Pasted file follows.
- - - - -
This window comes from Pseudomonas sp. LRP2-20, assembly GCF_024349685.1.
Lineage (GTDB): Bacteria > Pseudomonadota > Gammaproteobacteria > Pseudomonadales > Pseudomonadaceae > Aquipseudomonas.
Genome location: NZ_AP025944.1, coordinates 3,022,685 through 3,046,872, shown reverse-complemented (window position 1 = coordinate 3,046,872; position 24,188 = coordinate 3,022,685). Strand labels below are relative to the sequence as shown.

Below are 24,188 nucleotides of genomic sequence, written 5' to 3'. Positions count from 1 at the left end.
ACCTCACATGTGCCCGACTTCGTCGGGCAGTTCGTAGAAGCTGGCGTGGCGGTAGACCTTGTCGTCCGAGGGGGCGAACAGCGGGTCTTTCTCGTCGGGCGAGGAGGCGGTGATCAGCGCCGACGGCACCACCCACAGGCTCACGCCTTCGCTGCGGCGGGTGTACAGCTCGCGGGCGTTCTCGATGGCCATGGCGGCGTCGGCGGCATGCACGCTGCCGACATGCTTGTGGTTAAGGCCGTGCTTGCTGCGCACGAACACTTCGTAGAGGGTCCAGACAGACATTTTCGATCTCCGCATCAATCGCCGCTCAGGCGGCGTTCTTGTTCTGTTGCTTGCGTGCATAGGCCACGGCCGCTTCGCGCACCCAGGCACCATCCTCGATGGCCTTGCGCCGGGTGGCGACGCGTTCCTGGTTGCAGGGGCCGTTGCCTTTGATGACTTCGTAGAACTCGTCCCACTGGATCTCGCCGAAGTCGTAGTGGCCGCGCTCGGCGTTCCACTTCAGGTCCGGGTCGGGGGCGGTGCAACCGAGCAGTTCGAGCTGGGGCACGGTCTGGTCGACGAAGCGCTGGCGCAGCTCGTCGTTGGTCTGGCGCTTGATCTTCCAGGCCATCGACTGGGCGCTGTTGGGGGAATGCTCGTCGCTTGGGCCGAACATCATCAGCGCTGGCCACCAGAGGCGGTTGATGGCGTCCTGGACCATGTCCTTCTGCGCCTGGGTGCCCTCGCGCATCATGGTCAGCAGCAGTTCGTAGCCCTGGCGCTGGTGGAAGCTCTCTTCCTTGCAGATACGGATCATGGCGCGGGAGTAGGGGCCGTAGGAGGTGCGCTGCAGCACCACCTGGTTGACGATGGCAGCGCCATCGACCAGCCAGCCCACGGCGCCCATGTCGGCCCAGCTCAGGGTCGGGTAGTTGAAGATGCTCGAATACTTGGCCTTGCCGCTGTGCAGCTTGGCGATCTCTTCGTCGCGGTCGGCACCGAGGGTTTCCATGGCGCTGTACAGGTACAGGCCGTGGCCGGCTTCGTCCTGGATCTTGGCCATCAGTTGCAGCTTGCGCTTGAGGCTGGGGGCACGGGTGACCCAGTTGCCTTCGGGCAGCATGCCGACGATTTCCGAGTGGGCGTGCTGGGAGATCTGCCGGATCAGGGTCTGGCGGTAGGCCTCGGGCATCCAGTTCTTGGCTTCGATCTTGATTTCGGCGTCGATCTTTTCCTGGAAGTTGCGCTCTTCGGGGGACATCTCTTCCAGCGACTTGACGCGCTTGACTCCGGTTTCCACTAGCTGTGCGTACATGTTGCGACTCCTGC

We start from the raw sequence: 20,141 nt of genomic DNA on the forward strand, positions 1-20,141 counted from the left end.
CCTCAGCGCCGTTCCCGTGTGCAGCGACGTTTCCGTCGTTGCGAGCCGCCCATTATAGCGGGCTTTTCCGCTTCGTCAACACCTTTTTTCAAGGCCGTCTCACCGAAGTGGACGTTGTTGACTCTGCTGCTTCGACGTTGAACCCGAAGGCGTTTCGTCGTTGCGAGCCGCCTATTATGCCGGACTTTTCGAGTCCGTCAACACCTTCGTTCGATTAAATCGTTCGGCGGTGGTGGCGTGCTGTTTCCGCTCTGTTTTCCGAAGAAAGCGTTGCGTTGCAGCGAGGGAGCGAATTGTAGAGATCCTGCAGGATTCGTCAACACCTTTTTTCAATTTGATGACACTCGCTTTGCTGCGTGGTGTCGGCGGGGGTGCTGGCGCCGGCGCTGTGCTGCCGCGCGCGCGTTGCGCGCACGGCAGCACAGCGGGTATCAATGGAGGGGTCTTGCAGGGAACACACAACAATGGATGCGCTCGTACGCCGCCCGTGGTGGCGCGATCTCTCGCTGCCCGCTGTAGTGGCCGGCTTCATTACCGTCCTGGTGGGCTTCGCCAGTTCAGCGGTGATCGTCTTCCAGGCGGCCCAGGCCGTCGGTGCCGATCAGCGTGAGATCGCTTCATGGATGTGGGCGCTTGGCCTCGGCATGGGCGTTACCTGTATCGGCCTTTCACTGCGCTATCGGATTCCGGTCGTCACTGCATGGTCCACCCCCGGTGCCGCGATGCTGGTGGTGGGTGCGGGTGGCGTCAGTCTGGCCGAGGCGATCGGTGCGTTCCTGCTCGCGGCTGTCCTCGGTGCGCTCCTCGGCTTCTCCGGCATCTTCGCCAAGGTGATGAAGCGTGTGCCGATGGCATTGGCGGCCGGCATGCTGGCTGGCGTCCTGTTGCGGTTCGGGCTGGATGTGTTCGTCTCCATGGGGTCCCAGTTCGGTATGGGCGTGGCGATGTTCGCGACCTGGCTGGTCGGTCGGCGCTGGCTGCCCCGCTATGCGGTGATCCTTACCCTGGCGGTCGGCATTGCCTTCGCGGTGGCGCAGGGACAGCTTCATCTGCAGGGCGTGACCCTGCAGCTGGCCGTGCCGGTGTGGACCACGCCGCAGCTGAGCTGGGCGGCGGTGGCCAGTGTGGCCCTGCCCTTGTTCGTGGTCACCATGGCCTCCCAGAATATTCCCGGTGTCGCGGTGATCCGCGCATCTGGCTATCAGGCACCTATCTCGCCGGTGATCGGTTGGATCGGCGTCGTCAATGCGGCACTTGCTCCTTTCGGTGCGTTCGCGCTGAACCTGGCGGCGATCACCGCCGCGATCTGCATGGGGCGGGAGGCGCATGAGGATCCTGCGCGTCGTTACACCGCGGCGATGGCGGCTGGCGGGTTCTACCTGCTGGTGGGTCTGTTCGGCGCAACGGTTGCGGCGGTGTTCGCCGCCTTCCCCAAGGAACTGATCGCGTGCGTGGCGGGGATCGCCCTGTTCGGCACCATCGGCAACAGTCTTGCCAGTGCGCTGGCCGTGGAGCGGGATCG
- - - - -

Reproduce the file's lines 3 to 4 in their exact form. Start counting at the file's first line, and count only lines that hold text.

Genome location: NZ_AP025944.1, coordinates 3,022,685 through 3,046,872, shown reverse-complemented (window position 1 = coordinate 3,046,872; position 24,188 = coordinate 3,022,685). Strand labels below are relative to the sequence as shown.

Below are 24,188 nucleotides of genomic sequence, written 5' to 3'. Positions count from 1 at the left end.